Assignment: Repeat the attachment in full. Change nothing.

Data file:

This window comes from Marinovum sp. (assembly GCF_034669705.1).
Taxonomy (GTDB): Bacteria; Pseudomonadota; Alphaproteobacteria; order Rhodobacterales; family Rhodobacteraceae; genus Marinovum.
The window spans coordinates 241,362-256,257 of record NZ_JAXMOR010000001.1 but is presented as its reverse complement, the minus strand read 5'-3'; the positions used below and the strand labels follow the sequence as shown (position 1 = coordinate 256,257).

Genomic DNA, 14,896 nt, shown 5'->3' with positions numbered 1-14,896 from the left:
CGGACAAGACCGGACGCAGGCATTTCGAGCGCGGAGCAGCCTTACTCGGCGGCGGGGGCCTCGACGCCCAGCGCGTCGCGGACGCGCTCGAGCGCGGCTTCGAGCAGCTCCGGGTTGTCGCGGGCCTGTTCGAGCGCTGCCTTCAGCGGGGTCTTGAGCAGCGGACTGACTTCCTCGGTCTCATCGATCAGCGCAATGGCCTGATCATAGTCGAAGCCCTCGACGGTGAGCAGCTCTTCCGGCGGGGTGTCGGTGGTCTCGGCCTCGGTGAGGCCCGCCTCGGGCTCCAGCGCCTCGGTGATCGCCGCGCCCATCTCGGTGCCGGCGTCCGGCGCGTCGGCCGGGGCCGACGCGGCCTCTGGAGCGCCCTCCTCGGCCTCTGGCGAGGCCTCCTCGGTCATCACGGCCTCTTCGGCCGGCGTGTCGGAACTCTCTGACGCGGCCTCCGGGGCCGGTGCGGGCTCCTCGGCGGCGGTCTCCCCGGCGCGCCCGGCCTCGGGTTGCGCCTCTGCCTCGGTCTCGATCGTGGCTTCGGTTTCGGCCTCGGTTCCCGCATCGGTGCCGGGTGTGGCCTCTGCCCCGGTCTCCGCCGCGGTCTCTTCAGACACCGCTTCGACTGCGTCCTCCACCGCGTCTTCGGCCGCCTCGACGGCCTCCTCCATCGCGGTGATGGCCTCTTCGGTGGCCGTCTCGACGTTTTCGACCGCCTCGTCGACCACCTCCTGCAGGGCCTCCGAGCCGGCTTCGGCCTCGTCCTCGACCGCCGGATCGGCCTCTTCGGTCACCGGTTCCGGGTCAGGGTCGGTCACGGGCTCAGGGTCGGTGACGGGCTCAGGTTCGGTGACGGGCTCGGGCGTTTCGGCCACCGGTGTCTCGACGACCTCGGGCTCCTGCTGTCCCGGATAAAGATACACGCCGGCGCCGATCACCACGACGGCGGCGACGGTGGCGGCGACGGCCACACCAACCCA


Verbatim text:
This window comes from Marinovum sp. (assembly GCF_034669705.1).
Taxonomy (GTDB): Bacteria; Pseudomonadota; Alphaproteobacteria; order Rhodobacterales; family Rhodobacteraceae; genus Marinovum.
The window spans coordinates 241,362-256,257 of record NZ_JAXMOR010000001.1 but is presented as its reverse complement, the minus strand read 5'-3'; the positions used below and the strand labels follow the sequence as shown (position 1 = coordinate 256,257).

Genomic DNA, 14,896 nt, shown 5'->3' with positions numbered 1-14,896 from the left:
CGGACAAGACCGGACGCAGGCATTTCGAGCGCGGAGCAGCCTTACTCGGCGGCGGGGGCCTCGACGCCCAGCGCGTCGCGGACGCGCTCGAGCGCGGCTTCGAGCAGCTCCGGGTTGTCGCGGGCCTGTTCGAGCGCTGCCTTCAGCGGGGTCTTGAGCAGCGGACTGACTTCCTCGGTCTCATCGATCAGCGCAATGGCCTGATCATAGTCGAAGCCCTCGACGGTGAGCAGCTCTTCCGGCGGGGTGTCGGTGGTCTCGGCCTCGGTGAGGCCCGCCTCGGGCTCCAGCGCCTCGGTGATCGCCGCGCCCATCTCGGTGCCGGCGTCCGGCGCGTCGGCCGGGGCCGACGCGGCCTCTGGAGCGCCCTCCTCGGCCTCTGGCGAGGCCTCCTCGGTCATCACGGCCTCTTCGGCCGGCGTGTCGGAACTCTCTGACGCGGCCTCCGGGGCCGGTGCGGGCTCCTCGGCGGCGGTCTCCCCGGCGCGCCCGGCCTCGGGTTGCGCCTCTGCCTCGGTCTCGATCGTGGCTTCGGTTTCGGCCTCGGTTCCCGCATCGGTGCCGGGTGTGGCCTCTGCCCCGGTCTCCGCCGCGGTCTCTTCAGACACCGCTTCGACTGCGTCCTCCACCGCGTCTTCGGCCGCCTCGACGGCCTCCTCCATCGCGGTGATGGCCTCTTCGGTGGCCGTCTCGACGTTTTCGACCGCCTCGTCGACCACCTCCTGCAGGGCCTCCGAGCCGGCTTCGGCCTCGTCCTCGACCGCCGGATCGGCCTCTTCGGTCACCGGTTCCGGGTCAGGGTCGGTCACGGGCTCAGGGTCGGTGACGGGCTCAGGTTCGGTGACGGGCTCGGGCGTTTCGGCCACCGGTGTCTCGACGACCTCGGGCTCCTGCTGTCCCGGATAAAGATACACGCCGGCGCCGATCACCACGACGGCGGCGACGGTGGCGGCGACGGCCACACCAACCCA